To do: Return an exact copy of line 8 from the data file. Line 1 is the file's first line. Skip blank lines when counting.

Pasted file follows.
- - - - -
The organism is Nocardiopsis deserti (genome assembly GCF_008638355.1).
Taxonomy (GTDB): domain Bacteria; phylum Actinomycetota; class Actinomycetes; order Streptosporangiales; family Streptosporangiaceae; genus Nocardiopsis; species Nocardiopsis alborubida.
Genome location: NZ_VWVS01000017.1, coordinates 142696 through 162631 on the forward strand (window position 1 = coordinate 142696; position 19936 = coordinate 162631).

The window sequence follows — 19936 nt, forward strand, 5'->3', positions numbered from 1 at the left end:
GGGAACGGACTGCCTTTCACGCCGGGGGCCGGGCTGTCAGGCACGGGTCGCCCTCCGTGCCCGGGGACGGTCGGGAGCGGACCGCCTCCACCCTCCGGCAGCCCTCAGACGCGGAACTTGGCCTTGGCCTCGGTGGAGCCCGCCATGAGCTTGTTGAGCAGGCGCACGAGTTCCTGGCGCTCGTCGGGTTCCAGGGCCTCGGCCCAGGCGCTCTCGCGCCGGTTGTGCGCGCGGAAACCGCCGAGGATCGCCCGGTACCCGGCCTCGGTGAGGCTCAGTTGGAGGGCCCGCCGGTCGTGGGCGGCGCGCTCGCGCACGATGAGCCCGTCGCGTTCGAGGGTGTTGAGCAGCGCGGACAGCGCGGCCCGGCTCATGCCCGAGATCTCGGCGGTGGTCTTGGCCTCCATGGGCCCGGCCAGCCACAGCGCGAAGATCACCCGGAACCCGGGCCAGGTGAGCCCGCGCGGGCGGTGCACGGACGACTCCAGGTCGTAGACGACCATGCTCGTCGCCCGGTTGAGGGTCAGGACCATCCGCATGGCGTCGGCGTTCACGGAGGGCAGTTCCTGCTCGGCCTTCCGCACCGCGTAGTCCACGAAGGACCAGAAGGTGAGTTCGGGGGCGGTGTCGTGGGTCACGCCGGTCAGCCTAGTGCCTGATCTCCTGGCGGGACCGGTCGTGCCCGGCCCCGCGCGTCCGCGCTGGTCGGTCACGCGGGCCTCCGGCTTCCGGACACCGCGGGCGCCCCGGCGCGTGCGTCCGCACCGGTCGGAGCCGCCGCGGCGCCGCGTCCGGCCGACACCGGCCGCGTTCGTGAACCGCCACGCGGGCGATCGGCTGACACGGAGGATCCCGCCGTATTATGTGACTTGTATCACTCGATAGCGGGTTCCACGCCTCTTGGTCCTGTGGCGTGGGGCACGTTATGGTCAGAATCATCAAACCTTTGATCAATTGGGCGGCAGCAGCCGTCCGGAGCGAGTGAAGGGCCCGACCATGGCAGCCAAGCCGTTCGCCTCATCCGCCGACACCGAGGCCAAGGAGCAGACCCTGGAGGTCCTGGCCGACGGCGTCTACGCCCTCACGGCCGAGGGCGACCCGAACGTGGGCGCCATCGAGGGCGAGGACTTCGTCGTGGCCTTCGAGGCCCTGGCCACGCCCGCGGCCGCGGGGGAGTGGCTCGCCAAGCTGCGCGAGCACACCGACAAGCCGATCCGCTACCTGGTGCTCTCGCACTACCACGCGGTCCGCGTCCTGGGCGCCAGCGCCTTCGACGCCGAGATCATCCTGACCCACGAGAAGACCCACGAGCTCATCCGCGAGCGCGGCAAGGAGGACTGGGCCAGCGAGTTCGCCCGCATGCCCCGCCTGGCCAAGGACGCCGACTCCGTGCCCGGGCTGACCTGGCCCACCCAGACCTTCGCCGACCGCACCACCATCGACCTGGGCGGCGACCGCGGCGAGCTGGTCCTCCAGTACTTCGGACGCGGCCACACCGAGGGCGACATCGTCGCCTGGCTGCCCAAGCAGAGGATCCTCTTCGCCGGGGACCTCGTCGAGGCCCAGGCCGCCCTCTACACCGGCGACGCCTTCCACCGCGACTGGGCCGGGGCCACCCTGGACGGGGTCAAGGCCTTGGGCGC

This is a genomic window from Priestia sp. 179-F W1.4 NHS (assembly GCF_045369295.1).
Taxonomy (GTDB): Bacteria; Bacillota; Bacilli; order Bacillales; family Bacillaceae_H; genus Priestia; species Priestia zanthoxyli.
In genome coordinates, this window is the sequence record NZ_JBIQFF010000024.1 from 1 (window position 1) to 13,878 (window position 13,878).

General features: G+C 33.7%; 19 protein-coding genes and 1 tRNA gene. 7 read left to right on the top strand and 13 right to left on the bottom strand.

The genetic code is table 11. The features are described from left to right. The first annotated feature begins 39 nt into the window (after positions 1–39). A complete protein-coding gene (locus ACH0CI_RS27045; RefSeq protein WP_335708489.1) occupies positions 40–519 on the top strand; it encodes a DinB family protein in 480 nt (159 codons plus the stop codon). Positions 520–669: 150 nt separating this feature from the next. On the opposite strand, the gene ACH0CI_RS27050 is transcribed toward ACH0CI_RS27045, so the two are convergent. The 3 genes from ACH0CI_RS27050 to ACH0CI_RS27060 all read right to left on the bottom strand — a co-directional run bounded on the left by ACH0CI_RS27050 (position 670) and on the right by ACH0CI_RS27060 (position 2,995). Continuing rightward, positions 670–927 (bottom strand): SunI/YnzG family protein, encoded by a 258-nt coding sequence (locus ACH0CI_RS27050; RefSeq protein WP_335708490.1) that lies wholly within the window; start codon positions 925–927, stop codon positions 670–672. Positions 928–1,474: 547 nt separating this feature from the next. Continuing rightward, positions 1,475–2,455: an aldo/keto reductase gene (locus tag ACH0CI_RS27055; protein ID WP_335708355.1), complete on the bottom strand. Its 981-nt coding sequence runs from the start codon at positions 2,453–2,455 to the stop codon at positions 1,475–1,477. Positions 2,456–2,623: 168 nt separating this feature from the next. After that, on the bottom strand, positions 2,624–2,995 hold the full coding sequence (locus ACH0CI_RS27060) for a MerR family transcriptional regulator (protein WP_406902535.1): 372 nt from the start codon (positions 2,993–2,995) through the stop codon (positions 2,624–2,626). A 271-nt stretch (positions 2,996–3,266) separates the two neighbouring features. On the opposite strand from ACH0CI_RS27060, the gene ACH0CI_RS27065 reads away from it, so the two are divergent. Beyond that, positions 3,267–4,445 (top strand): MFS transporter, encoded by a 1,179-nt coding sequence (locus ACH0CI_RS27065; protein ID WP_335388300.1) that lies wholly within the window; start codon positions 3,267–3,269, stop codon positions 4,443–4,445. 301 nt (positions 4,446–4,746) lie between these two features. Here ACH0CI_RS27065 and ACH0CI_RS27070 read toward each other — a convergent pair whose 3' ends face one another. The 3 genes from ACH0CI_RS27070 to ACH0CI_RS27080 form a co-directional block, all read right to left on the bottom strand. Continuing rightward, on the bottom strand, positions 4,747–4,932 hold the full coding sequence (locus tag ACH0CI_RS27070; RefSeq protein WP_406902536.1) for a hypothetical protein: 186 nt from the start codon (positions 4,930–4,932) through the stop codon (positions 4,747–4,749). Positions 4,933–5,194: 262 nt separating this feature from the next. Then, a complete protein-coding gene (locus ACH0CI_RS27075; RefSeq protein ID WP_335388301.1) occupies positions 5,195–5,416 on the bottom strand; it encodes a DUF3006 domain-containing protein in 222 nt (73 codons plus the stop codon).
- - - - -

In genome coordinates, this window is the sequence record NZ_JBIQFF010000024.1 from 1 (window position 1) to 13,878 (window position 13,878).